Wednesday, 13 October 2010

TSQL Tuesday Misconceptions in SQL Server

I haven’t written a post for a TSQL Tuesday for a little while and I know that I’m late getting this one out too. This month’s party is being hosted by Sankar Reddy This topic  I think, maybe expect, really I know, that this topic has been covered already, I know that the Steve Jones has posted on this misconception already today and Paul Randal (Blog | Twitter) in his misconceptions series back in April covered this too much better than I have here so go and check out Paul’s post . The misconception I will look at here is - SQL Server will truncate the the transaction log after a full backup when the database is in full recovery mode. After my blog post around recovery models earlier today I think this maybe quite apt for me.
The misconception I am going to talk about here is SQL Server truncates the log of a database in full recovery mode when a full backup is taken. It doesn’t.
This one of the biggest problems I come across, a database in full recovery mode and regular full backups being taken but  no transaction log backups being taken. The log grows and grows and eventually fills up all drive space.
I tested this on a SQL Server 2000 instance earlier today and it holds true in that version too. SQL Server does not truncate the log when a full backup of a database is taken in full recovery mode, although I believe in versions gone by it may have been the case that a full backup truncated the log. If you know the exact version please leave a comment.

The Proof

I will create a database for the purpose of this test called demodb and then create a table in that database called t1 that will hold some data.

CREATE  TABLE t1 ( id int, amount int )

Firstly I will take a full database backup, the reason for backup is to ensures the database is in Full recovery mode and not in psuedo-simple mode.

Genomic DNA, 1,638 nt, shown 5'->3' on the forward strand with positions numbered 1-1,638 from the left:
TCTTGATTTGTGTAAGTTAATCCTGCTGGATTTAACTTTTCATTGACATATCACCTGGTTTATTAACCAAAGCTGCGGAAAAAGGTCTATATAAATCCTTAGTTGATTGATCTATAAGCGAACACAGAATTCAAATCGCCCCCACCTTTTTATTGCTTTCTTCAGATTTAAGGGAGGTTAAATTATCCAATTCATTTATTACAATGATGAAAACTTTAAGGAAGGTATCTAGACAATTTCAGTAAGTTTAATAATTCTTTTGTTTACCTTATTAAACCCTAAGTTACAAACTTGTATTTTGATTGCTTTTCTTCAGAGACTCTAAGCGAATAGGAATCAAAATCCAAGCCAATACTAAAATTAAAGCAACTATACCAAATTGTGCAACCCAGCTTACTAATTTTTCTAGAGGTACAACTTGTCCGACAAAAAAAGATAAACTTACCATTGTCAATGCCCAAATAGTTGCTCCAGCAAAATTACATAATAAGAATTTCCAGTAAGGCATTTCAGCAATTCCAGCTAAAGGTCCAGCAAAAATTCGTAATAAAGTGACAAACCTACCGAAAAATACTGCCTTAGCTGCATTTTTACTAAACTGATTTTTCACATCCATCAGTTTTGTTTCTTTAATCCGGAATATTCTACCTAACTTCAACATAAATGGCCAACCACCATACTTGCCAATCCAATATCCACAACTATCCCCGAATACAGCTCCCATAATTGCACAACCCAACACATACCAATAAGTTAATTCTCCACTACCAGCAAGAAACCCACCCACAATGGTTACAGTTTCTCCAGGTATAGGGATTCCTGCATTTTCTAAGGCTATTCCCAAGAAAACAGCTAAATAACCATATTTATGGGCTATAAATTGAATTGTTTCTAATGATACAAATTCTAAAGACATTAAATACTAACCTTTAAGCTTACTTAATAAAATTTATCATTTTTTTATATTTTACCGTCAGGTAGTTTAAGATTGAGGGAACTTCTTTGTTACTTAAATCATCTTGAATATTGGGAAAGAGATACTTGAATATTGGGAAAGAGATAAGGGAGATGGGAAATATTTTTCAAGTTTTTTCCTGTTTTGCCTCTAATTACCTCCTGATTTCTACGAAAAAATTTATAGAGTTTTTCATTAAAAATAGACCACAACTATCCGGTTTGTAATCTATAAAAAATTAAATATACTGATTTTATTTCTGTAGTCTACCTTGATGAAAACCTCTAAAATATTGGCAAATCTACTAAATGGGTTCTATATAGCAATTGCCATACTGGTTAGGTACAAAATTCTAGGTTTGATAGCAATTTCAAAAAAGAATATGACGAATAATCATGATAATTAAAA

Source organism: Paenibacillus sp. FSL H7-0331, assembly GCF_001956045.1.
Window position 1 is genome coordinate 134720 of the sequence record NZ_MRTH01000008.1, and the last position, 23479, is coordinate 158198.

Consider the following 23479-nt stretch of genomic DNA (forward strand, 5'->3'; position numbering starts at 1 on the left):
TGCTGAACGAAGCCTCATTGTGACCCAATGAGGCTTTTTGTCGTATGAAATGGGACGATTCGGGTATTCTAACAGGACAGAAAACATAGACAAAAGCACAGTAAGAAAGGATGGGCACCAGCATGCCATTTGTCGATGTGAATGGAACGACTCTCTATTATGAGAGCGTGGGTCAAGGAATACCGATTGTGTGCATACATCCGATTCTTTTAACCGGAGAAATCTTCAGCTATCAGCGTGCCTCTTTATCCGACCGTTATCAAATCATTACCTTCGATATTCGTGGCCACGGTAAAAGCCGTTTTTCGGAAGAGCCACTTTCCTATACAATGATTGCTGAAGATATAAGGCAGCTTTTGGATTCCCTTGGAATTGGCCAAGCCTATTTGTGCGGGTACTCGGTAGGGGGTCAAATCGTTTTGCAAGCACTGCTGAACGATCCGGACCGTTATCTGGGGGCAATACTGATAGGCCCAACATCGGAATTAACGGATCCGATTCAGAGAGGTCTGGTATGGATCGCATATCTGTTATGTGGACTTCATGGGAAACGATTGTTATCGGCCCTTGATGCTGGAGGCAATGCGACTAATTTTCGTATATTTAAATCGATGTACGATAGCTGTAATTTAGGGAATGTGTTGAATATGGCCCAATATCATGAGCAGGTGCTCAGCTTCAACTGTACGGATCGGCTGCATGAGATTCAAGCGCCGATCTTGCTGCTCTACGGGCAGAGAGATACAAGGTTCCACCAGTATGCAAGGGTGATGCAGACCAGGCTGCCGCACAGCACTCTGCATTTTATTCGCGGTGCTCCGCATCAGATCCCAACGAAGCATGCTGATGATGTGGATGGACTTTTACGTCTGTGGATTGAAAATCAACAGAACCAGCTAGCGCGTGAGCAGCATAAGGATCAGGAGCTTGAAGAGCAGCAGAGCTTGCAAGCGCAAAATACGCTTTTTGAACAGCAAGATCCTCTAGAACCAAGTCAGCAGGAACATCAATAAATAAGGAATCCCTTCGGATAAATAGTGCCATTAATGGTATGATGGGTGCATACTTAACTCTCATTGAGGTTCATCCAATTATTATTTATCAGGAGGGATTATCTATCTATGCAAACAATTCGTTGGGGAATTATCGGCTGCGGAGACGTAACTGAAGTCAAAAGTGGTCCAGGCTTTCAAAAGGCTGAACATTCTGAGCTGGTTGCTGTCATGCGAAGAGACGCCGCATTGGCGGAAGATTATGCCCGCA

BACKUP database demodb to disk = 'C:\BACKUP\demodb.bak'

If I then run a DBCC LOGINFO we can see that 1 of the 2 virtual log files (VLFs) are are active, they have a status of 2. I will cover VLF’s and the circular nature of the transaction log in a later posts, but for now DBCC LOGINFO shows some information on VLFs. a status of 2 means the VLF  is active, a status of 0 means that it is inactive or has been been truncated and can be used again.


I will then run some inserts on my table, all of which will be logged in the transaction log:

SET @i = 0

SET @j = 100000

WHILE @i < 10000

INSERT  INTO dbo.t1 ( id, Amount )
VALUES  ( @i, @j + @i )
SET @i = @i + 1

Running the DBCC LOGINFO command again,  you can see from the below diagram the log has grown and the number of active VLF’s has increased, I now have 103 VLF’s in my log and 102 are active, this means they cannot be re-used until they are marked as inactive and truncated.


I will then run another full backup of my database, to prove that a full backup of a database in full recovery mode does not truncate the log.

backup database demodb to disk = 'C:\BACKUP\demodb2.bak'

Running DBCC LOG info shows that the log has not been truncated by the full backup, the same number of VLFs are still active with a status of 2.

dbcc loginfo

The following results show that we still have 103 VLFs with 102 with a status of 2 – active.


If we then run a LOG backup and then run the DBCC LOGINFO command we can see that the log has been truncated and more of the VLF’s have been marked as inactive with a status of 0 and can now be reused.

backup log demodb to disk = 'C:\BACKUP\demodblog.trn'
dbcc loginfo


You will see that I still have 103 VLFs (more on that later) but now only one of those is active with a status of 2. The rest have been truncated and can be reused in the log. I hope that is helpful. I have rushed this post to get it out in time, I didn’t realise it was that time again until a couple of hours ago, if you find any inaccuracies in the post please let me know in the comments.

1 comment:

  1. Thanks for your posting, i am just a newbie in the internet business, need to learn a lot from the gurus
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